Let science be leading in decisionmaking about pulse fishery
Opinion 14-1-2019 | Christien Absil, director Good Fish Foundation, Floris van Hest, director North Sea Foundation en Irene Kingma, director Dutch Elasmobranch Society
Are you for or against pulse fishing? This question has repeatedly been asked since the European Parliament voted in favour of a total ban on the Dutch fishing method, earlier this year. It appears to be a simple yes-no question, but the answer is in fact more complex. Our support for pulse fishing depends on sound scientific research into the possible negative effects, and the results of that research are not expected until the end of 2019.
Is pulse fishing the solution for improved sustainability in the fishing sector, as claimed by Dutch fishermen? Or are French environmental groups right, and does fishing using electricity in fact cause irreparable damage to marine flora and fauna? We do not know the answer because it has not yet been thoroughly investigated. Nonetheless, Europe is threatening to call curtains for this innovative fishing technique. The debate has become obfuscated and politicised in a manner that has nothing to do with the technique itself.
The pulse fishing technique uses short bursts of electricity that make flatfish leap from the seabed, after which they can be caught in a dragnet. One of the advantages is that the seabed is disrupted far less than with other forms of bottom fishing. The traditional beam trawler, for example, drags heavy chains across the seabed, disrupting the ecosystem. Moreover, the fishing gear for pulse fishing is far lighter, reducing fuel consumption.
On the other hand, there are many questions about the risks of the electrical pulse. Can long-term exposure to electricity damage seabed life? And how do fish species that are sensitive to electricity respond? Sharks and rays, for example use electricity to hunt for food; will they suffer harm as a result?
This uncertainty combined with the gut feeling experienced by many people that mixing water and electricity is extremely dangerous has proved effective. In January 2018, the European Parliament voted in favour of a total ban on pulse fishing, to the utter dismay of Dutch fishermen, who are set to lose millions.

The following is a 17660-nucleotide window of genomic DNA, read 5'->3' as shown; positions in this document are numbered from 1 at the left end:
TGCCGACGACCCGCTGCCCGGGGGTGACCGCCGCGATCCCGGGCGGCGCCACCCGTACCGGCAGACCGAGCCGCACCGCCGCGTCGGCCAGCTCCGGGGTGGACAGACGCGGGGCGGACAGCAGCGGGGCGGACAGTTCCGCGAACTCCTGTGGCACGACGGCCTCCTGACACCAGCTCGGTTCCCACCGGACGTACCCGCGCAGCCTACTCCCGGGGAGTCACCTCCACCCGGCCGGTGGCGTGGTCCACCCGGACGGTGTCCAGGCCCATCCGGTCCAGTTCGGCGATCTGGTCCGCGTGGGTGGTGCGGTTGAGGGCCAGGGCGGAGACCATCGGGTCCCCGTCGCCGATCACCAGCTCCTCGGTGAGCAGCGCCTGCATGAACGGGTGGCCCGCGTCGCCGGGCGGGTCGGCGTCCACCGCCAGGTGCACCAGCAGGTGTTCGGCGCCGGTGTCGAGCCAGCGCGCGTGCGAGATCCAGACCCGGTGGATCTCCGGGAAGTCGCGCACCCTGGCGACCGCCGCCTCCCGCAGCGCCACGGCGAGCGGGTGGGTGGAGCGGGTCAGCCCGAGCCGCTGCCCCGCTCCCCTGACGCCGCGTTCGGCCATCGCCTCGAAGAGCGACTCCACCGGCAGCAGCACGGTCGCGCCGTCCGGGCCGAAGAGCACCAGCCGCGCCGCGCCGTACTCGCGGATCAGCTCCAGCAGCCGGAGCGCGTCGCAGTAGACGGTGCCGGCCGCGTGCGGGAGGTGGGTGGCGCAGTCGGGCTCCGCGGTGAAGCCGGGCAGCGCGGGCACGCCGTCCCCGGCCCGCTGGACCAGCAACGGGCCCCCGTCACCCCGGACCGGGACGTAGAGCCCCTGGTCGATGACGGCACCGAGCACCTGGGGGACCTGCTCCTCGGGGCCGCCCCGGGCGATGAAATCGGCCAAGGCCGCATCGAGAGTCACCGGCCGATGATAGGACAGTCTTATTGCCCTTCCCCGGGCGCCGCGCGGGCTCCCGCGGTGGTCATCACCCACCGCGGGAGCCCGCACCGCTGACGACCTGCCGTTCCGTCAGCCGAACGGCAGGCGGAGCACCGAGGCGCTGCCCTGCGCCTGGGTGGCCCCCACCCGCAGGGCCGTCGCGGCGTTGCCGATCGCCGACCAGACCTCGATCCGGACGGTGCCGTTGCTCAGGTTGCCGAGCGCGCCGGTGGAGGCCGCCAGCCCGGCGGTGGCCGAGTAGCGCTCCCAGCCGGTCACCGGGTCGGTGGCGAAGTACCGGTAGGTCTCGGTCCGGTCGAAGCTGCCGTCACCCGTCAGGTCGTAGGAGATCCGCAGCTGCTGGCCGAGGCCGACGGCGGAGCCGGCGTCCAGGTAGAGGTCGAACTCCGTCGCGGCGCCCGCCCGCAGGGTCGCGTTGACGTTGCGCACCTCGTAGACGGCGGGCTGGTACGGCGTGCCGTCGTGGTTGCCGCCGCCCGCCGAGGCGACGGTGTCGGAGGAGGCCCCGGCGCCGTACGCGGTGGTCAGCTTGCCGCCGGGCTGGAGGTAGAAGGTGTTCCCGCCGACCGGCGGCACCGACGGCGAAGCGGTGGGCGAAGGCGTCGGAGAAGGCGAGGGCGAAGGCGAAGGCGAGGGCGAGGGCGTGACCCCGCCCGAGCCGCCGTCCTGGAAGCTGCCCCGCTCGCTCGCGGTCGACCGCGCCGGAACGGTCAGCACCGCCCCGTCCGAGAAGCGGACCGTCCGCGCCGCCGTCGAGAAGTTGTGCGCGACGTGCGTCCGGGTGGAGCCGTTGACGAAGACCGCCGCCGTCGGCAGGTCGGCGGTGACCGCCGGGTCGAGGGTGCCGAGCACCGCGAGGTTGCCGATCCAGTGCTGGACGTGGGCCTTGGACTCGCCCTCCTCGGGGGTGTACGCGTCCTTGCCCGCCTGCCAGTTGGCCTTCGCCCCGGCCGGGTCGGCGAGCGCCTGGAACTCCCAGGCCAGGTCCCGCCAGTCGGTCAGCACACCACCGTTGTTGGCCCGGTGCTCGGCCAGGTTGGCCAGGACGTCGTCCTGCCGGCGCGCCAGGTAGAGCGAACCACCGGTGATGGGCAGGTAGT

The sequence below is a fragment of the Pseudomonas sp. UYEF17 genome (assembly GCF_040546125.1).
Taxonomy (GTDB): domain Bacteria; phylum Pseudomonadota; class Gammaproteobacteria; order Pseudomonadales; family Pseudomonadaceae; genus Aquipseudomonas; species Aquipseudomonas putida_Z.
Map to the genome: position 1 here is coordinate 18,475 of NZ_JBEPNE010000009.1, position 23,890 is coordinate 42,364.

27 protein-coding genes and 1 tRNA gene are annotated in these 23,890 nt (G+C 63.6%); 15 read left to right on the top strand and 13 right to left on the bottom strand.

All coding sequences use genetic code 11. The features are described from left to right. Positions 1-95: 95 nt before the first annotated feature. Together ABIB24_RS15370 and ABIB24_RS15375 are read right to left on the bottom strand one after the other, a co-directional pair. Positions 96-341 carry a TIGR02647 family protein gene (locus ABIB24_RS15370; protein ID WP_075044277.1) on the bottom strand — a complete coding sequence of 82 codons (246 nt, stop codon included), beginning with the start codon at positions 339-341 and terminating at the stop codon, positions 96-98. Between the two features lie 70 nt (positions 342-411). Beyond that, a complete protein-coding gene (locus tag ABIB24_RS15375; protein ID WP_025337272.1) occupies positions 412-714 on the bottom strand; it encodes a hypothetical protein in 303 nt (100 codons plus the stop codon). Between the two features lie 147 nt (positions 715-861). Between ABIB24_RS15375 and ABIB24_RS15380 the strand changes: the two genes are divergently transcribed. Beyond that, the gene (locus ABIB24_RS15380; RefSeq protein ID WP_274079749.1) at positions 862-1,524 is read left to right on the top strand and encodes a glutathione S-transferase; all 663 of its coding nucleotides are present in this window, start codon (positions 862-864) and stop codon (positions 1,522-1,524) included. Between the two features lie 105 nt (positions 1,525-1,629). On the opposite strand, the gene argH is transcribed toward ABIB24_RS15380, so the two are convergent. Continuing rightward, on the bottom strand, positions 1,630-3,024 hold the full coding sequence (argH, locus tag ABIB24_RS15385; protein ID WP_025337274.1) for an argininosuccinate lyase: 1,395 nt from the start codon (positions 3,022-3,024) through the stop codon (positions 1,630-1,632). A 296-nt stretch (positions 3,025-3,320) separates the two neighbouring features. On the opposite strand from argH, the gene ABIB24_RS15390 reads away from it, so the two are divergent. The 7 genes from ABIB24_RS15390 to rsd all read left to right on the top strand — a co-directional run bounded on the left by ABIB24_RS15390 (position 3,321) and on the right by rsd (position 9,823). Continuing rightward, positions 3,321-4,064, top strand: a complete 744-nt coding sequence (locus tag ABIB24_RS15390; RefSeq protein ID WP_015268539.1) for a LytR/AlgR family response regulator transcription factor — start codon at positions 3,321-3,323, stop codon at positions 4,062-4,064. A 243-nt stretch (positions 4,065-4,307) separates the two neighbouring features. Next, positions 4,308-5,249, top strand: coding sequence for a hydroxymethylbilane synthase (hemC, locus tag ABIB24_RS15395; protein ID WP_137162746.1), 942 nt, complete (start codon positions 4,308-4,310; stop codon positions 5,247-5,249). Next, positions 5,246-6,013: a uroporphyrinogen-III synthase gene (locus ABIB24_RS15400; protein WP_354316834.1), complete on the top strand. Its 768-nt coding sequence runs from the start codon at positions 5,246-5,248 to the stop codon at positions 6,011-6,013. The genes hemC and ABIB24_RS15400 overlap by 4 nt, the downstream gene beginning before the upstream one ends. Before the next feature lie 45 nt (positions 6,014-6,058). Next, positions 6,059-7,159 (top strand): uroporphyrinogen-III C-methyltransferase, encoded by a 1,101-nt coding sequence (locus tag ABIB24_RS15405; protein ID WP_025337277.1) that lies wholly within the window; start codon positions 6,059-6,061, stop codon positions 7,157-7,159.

Nonetheless, this European decision was not a complete surprise. Fishing with electricity is itself forbidden and the Dutch fishermen have been making use of a temporary exemption, intended for experimental studies. The exemption was intended for five percent of the cutter fleet, subject to the proviso that the fishermen would take part in a study into the effects of the method.
Intensive Dutch lobbying resulted in an exemption for one in three vessels, and the Dutch cutter fleet switched en masse to pulse fishing. The fishermen and the government took the risk that it would turn out all right in the end, with the additional research; after all the European Commission allowed it all to go ahead, and asked no questions. In the meantime, the fishermen were earning good money from pulse fishing, an operation that was in fact partially subsidised by Dutch and European government grants.
And as for the research, it amounted to practically nothing. A large-scale research project was eventually organised in collaboration with Wageningen Marine Research once French fishermen started expressing their criticism, and other EU countries began to ask difficult questions. However, the results of this project are not expected until the end of 2019 and we now find ourselves in a Kafkaesque European process. There is a possibility that some of the permits will be upheld, but it is abundantly clear that heavy blows are set to fall, and there is even a risk that the technique will be banned completely, so that even further research will no longer be possible.
That would be a dreadful waste. Specifically in the oceans where the interests of nature and fishing are sometimes so diametrically opposed, decisions should surely be taken on the basis of the best available scientific evidence. In the same way that government is required to follow science in setting the annual catch quotas for fish, so can science also provide conclusive answers on the merits of pulse fishing. If we are to achieve the vitally necessary improvements in sustainability in the fishing sector, then we must invest in innovation and the related research.
At the very least, politicians should await the results of the large-scale research project that will be concluded by next spring, before taking an irreversible decision on pulse fishing. We would be setting a particularly poor precedent if a potentially sustainable technique were to be written off on the basis of gut feelings.
Christien Absil, director Good Fish Foundation, Floris van Hest, director North Sea Foundation en Irene Kingma, director Dutch Elasmobranch Society